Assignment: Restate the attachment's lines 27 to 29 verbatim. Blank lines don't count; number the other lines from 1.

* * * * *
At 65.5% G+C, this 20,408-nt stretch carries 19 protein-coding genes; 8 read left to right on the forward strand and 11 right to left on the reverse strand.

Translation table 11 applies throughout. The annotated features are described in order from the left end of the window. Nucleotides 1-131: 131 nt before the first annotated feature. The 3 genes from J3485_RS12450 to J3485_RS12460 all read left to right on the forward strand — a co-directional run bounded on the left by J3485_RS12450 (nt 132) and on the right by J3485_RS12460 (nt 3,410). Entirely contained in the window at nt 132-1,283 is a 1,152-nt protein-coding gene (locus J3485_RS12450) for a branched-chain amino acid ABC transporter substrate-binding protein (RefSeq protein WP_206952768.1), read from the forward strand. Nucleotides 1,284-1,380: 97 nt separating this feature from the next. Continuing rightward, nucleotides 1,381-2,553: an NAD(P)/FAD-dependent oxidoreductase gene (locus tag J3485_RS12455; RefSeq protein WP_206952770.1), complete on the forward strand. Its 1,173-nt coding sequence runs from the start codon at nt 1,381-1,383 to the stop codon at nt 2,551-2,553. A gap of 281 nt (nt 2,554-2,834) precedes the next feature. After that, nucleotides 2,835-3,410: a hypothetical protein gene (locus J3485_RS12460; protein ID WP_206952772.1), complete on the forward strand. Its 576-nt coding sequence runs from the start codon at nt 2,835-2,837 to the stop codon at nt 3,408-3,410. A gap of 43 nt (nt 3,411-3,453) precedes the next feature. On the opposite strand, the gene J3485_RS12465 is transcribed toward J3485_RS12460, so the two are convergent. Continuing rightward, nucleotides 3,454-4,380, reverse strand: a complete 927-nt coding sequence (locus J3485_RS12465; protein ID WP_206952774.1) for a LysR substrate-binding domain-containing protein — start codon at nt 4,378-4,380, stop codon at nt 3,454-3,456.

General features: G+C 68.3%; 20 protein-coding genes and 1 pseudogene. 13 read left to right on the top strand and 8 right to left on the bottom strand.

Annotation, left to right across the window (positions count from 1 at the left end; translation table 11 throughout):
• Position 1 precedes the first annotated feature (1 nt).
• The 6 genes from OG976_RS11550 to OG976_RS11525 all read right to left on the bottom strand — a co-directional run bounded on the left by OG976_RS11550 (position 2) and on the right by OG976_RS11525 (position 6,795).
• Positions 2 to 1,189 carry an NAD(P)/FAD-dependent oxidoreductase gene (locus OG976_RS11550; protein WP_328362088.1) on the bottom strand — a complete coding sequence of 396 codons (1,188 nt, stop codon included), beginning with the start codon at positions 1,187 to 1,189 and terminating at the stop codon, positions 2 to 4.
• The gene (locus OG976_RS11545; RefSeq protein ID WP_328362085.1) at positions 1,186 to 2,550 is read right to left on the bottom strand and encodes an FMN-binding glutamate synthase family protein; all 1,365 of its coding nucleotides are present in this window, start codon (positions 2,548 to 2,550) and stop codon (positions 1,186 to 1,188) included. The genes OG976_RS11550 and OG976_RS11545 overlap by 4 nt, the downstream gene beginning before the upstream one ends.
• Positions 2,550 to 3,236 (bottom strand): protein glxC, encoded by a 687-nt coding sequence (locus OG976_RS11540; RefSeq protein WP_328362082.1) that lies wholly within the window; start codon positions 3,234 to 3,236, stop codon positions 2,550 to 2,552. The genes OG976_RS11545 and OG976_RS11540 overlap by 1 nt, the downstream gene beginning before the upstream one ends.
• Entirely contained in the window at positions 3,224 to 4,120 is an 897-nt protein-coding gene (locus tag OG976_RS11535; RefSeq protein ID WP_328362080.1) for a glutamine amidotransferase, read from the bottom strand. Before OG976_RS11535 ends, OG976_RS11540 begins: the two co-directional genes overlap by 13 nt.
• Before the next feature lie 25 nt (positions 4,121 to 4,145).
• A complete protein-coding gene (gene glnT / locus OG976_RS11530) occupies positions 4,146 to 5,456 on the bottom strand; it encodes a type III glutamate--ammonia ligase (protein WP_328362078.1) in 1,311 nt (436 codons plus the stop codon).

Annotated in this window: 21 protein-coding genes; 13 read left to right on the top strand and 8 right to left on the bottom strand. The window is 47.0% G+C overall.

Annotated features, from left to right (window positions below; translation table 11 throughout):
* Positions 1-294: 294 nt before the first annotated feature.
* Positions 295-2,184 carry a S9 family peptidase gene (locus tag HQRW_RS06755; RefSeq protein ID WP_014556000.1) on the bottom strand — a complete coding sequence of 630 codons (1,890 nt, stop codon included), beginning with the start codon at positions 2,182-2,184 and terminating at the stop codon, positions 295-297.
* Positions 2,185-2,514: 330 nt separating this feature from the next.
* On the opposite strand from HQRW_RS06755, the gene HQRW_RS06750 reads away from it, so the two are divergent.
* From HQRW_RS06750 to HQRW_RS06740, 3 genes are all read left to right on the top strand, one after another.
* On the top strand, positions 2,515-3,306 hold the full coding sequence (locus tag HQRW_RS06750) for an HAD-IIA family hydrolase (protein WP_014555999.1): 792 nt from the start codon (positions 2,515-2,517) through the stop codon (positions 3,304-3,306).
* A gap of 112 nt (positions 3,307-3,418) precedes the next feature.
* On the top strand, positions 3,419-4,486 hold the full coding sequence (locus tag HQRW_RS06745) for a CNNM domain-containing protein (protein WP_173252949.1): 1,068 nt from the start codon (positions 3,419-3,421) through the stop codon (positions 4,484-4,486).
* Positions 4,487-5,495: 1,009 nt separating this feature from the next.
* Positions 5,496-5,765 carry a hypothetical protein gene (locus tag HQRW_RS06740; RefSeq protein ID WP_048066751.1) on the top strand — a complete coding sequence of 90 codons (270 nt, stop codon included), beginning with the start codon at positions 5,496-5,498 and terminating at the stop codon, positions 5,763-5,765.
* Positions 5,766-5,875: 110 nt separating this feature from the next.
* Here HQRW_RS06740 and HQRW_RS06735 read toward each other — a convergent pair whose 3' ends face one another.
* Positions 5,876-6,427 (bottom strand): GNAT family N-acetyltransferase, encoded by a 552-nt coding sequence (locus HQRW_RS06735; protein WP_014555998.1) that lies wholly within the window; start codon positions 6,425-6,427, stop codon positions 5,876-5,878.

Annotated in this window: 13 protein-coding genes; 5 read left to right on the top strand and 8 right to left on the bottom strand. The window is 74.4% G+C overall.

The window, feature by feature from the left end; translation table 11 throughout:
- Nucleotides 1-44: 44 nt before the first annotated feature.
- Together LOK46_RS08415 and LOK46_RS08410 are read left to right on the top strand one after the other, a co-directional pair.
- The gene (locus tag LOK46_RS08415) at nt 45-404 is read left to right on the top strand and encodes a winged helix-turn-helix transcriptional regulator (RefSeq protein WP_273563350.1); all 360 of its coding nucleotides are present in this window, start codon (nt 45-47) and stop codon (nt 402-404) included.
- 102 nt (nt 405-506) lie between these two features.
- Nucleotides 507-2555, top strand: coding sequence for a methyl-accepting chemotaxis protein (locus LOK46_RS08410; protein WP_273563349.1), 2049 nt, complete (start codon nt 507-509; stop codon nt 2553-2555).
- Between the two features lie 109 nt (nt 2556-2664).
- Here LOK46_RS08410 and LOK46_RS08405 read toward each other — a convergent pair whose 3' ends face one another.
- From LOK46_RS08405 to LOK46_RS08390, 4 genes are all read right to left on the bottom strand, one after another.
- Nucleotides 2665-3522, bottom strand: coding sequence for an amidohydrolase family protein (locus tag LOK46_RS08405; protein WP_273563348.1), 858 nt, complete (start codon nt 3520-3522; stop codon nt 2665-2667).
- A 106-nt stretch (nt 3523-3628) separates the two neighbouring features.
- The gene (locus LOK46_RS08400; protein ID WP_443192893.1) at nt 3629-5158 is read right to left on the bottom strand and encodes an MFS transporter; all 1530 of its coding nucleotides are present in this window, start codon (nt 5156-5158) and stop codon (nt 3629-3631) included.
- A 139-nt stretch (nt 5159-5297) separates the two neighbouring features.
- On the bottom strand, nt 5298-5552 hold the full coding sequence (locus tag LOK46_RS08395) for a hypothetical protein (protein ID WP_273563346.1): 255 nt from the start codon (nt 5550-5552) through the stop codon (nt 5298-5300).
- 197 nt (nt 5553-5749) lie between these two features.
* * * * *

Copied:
* Positions 5,876-6,427 (bottom strand): GNAT family N-acetyltransferase, encoded by a 552-nt coding sequence (locus HQRW_RS06735; protein WP_014555998.1) that lies wholly within the window; start codon positions 6,425-6,427, stop codon positions 5,876-5,878.

Annotated in this window: 13 protein-coding genes; 5 read left to right on the top strand and 8 right to left on the bottom strand. The window is 74.4% G+C overall.

The window, feature by feature from the left end; translation table 11 throughout: